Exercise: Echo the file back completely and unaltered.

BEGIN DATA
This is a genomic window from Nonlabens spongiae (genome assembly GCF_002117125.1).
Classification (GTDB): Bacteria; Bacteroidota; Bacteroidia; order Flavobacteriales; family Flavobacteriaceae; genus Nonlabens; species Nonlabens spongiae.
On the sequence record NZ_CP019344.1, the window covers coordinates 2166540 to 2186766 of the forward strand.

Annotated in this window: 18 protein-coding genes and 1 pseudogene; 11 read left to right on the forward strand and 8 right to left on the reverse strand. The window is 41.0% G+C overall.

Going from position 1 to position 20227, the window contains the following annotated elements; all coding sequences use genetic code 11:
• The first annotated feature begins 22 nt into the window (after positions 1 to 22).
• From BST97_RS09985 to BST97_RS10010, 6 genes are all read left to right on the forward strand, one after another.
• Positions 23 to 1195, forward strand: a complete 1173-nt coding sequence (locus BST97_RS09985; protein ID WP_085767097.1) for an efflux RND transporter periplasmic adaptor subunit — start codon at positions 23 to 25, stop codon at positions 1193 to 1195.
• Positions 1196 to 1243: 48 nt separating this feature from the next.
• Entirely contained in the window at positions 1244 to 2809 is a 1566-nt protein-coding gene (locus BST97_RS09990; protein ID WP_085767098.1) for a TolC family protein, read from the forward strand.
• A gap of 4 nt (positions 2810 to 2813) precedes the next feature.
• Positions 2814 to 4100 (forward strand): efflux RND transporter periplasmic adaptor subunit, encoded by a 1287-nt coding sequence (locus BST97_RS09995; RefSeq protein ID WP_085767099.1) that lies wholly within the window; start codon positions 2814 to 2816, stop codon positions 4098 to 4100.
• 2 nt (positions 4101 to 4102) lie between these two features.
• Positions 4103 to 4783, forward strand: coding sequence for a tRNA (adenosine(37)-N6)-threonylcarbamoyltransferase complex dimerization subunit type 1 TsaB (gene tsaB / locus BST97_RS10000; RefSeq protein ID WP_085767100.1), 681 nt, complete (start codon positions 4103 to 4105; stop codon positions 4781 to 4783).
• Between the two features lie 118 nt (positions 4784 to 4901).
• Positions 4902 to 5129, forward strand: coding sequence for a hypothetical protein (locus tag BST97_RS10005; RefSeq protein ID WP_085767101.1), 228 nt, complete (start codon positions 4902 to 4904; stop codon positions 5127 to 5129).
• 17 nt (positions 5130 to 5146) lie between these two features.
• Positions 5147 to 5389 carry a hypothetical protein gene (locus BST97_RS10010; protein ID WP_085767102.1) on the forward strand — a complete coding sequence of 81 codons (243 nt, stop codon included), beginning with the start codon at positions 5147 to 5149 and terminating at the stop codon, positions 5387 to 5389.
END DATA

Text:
This is a genomic window from Nonlabens spongiae (genome assembly GCF_002117125.1).
Classification (GTDB): Bacteria; Bacteroidota; Bacteroidia; order Flavobacteriales; family Flavobacteriaceae; genus Nonlabens; species Nonlabens spongiae.
On the sequence record NZ_CP019344.1, the window covers coordinates 2166540 to 2186766 of the forward strand.

Annotated in this window: 18 protein-coding genes and 1 pseudogene; 11 read left to right on the forward strand and 8 right to left on the reverse strand. The window is 41.0% G+C overall.

Going from position 1 to position 20227, the window contains the following annotated elements; all coding sequences use genetic code 11:
• The first annotated feature begins 22 nt into the window (after positions 1 to 22).
• From BST97_RS09985 to BST97_RS10010, 6 genes are all read left to right on the forward strand, one after another.
• Positions 23 to 1195, forward strand: a complete 1173-nt coding sequence (locus BST97_RS09985; protein ID WP_085767097.1) for an efflux RND transporter periplasmic adaptor subunit — start codon at positions 23 to 25, stop codon at positions 1193 to 1195.
• Positions 1196 to 1243: 48 nt separating this feature from the next.
• Entirely contained in the window at positions 1244 to 2809 is a 1566-nt protein-coding gene (locus BST97_RS09990; protein ID WP_085767098.1) for a TolC family protein, read from the forward strand.
• A gap of 4 nt (positions 2810 to 2813) precedes the next feature.
• Positions 2814 to 4100 (forward strand): efflux RND transporter periplasmic adaptor subunit, encoded by a 1287-nt coding sequence (locus BST97_RS09995; RefSeq protein ID WP_085767099.1) that lies wholly within the window; start codon positions 2814 to 2816, stop codon positions 4098 to 4100.
• 2 nt (positions 4101 to 4102) lie between these two features.
• Positions 4103 to 4783, forward strand: coding sequence for a tRNA (adenosine(37)-N6)-threonylcarbamoyltransferase complex dimerization subunit type 1 TsaB (gene tsaB / locus BST97_RS10000; RefSeq protein ID WP_085767100.1), 681 nt, complete (start codon positions 4103 to 4105; stop codon positions 4781 to 4783).
• Between the two features lie 118 nt (positions 4784 to 4901).
• Positions 4902 to 5129, forward strand: coding sequence for a hypothetical protein (locus tag BST97_RS10005; RefSeq protein ID WP_085767101.1), 228 nt, complete (start codon positions 4902 to 4904; stop codon positions 5127 to 5129).
• 17 nt (positions 5130 to 5146) lie between these two features.
• Positions 5147 to 5389 carry a hypothetical protein gene (locus BST97_RS10010; protein ID WP_085767102.1) on the forward strand — a complete coding sequence of 81 codons (243 nt, stop codon included), beginning with the start codon at positions 5147 to 5149 and terminating at the stop codon, positions 5387 to 5389.